Hack-less CSS with ColdFusion

We have finally made the big leap at work: our online store will no longer be supporting ancient web browser versions. We’ve done the analysis of our traffic logs, and it is nowhere near economically viable to support the two Mac IE users, or the one Win98/IE5 user that we have. Maybe if they bought thousands of dollars worth of product … but even then it would be hard to justify.

However, we aren’t complete bastards. The version 6 (FF1.0) browsers are all still supported, inasmuch as we have been able to test them. There’s still no Flash or Java or ActiveX, and the JavaScript is as vanilla and browser-agnostic as we can make it. It’s not like we’re trying to drive our customers away, it’s just that there are too few hours in the day to spend hunting for browser bugs for that extra $15 sale. Not gonna happen.

That all being said, there are of course plenty of bugs between even the supported browsers, most related to CSS positioning. In order to keep my sanity, I am not using any CSS hacks[1] to fix these bugs. How is that, you ask?

First, let me say that this was not my idea. I saw it in an RSS feed a few months ago, but for the life of me cannot remember which one. If someone recognizes the technique and would like to point out the originator, I’d be happy to provide the appropriate linkage and citation.

I have a browser.cfc with a function cssClasses that looks like this:

<cfset var ret=LCase(this.AppName)>
<cfif IsNumeric(this.AppVersion)>
	<cfset ret=ListAppend(ret,LCase(this.AppName) & Int(this.AppVersion))>
	<cfset ret=ListAppend(ret,LCase(this.AppName) & Int(this.AppVersion*10))>
</cfif>
<cfif this.isMac()><cfset ret=ListAppend(ret,"mac")></cfif>
<cfif this.isWin()><cfset ret=ListAppend(ret,"win")></cfif>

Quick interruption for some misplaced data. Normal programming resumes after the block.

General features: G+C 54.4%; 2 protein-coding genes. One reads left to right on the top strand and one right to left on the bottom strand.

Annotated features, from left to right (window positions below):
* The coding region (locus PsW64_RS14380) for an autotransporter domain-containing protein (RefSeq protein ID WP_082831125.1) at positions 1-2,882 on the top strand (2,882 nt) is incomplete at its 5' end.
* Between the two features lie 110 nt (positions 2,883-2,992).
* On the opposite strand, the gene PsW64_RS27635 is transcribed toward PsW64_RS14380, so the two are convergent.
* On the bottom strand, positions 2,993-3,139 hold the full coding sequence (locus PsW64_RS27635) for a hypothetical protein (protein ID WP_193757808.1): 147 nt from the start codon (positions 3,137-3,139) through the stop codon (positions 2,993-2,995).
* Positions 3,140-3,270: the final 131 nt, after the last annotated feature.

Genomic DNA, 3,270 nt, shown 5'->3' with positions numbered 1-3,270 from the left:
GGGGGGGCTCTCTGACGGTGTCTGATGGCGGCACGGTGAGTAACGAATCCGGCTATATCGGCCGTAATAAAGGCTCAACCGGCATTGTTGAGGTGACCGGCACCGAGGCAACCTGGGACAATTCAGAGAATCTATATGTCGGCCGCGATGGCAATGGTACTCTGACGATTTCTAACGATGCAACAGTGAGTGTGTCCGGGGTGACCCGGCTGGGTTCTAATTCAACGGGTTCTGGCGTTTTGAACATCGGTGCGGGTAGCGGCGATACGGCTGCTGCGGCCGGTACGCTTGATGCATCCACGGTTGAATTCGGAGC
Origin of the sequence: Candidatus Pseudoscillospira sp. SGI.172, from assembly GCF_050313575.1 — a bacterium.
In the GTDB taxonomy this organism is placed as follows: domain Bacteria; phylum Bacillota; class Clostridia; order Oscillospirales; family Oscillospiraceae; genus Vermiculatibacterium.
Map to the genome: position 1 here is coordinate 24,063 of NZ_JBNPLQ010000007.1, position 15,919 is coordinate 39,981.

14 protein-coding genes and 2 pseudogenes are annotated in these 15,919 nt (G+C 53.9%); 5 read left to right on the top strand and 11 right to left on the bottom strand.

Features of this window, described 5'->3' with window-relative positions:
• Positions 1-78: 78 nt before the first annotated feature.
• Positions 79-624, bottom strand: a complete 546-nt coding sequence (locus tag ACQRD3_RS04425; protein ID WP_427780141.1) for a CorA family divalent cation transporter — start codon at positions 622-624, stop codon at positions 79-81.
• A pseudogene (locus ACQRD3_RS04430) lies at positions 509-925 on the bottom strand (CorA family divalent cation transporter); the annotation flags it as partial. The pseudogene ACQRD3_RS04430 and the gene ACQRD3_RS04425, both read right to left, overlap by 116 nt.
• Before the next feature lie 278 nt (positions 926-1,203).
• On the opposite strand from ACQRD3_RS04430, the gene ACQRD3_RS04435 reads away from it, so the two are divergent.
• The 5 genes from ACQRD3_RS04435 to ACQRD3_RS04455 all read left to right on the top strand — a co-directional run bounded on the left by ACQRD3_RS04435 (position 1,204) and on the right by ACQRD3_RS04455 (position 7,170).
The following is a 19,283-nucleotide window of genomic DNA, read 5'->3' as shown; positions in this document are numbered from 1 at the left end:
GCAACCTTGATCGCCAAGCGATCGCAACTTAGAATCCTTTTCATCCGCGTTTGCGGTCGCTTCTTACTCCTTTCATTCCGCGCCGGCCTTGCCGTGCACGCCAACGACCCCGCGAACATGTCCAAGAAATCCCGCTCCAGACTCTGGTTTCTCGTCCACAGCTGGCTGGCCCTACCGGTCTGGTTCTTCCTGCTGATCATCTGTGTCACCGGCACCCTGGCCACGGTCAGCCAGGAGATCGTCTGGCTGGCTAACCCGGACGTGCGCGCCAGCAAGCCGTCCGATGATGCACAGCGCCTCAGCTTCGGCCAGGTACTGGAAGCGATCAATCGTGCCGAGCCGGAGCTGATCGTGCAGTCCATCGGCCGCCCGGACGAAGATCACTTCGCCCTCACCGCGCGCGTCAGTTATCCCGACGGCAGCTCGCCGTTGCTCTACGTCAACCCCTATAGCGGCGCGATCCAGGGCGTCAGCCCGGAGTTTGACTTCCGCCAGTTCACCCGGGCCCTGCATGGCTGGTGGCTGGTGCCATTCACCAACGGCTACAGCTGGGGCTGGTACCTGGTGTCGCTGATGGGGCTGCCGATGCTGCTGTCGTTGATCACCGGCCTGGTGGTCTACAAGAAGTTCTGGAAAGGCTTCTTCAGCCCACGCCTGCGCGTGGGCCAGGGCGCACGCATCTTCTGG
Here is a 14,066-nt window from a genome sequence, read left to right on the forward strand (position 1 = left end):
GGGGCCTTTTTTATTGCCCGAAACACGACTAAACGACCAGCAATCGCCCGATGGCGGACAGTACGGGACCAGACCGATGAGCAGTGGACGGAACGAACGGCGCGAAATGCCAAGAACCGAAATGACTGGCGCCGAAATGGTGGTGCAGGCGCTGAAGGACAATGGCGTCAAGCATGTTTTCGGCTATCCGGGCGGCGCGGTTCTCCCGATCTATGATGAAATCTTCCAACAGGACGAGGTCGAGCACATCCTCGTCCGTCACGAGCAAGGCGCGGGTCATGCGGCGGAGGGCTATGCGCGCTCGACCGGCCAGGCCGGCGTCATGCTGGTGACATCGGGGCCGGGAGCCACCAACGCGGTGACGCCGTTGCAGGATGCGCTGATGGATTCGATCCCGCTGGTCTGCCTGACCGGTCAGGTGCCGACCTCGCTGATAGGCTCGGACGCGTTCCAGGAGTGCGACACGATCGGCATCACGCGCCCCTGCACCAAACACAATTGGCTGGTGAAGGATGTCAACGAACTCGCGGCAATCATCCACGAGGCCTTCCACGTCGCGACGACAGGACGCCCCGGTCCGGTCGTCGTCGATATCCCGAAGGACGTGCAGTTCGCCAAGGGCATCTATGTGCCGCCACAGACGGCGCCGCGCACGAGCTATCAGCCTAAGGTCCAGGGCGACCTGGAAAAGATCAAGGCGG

<cfreturn ListChangeDelims(ret," ")>

When called, I get results like this:

Browser cssClasses()
MSIE 6.0 (Win)msie msie6 msie60 win
MSIE 5.0 (Mac)msie msie5 msie50 mac
Navigator 4.8 (Win)mozilla mozilla4 mozilla48 win
Opera 7.54 (Win)opera opera7 opera75 win
Firefox 1.5.0.4 (Win)firefox firefox1 firefox15 win

And so on.

In my header template(s), I have added class="#Request.Browser.cssClasses()#" to the body tag. This gives the body of the page classes that identify the browser, version, and OS that the client is running. Instead of ugly CSS hacks, then, I can do this:

/* Fix some positioning strangeness with Opera v7.x */
#Logo { margin-top: 21px; height: 133px; }
body.opera7 #Logo { margin-top: 0px; background-position: 0px 21px; height: 154px; }
/* MSIE doesn't support min-height, but ...
   we don't want to apply a height to everyone that does */
#Content { min-height: 250px; }
body.msie #Content { height: 250px; }
/* Try to use a 24-bit PNG with alpha channel,
   fall back to a GIF for IE<7,
   but then re-upgrade for IE7 */
#CartMiddle { background: url(images/cart-back.png) top left repeat-y; }
body.msie #CartMiddle { background-image: url(images/cart-back.gif); }
body.msie7 #CartMiddle { background-image: url(images/cart-back.png); }

Benefits:

  • Profoundly easier to read than trying to remember which hacks work with which browser.
  • No hack-entanglement issues.
  • Versionable. (Hence why I include browser-no-version, browser-major-version, and browser-major-minor-version classes.)

Drawbacks:

  • If the client has set their User-Agent to something non-standard, then they are going to get undefined results. But then, why shouldn’t they?
  • Some really ancient browsers don’t support multiple classes per tag. You’ll need to do some additional work to sniff them out beforehand.

  1. Okay, I’m using one: the be-nice-to-Mac-IE5 hack, to fix the fact that it doesn’t like @media rules.

Published by

Rick Osborne

I am a web geek who has been doing this sort of thing entirely too long. I rant, I muse, I whine. That is, I am not at all atypical for my breed.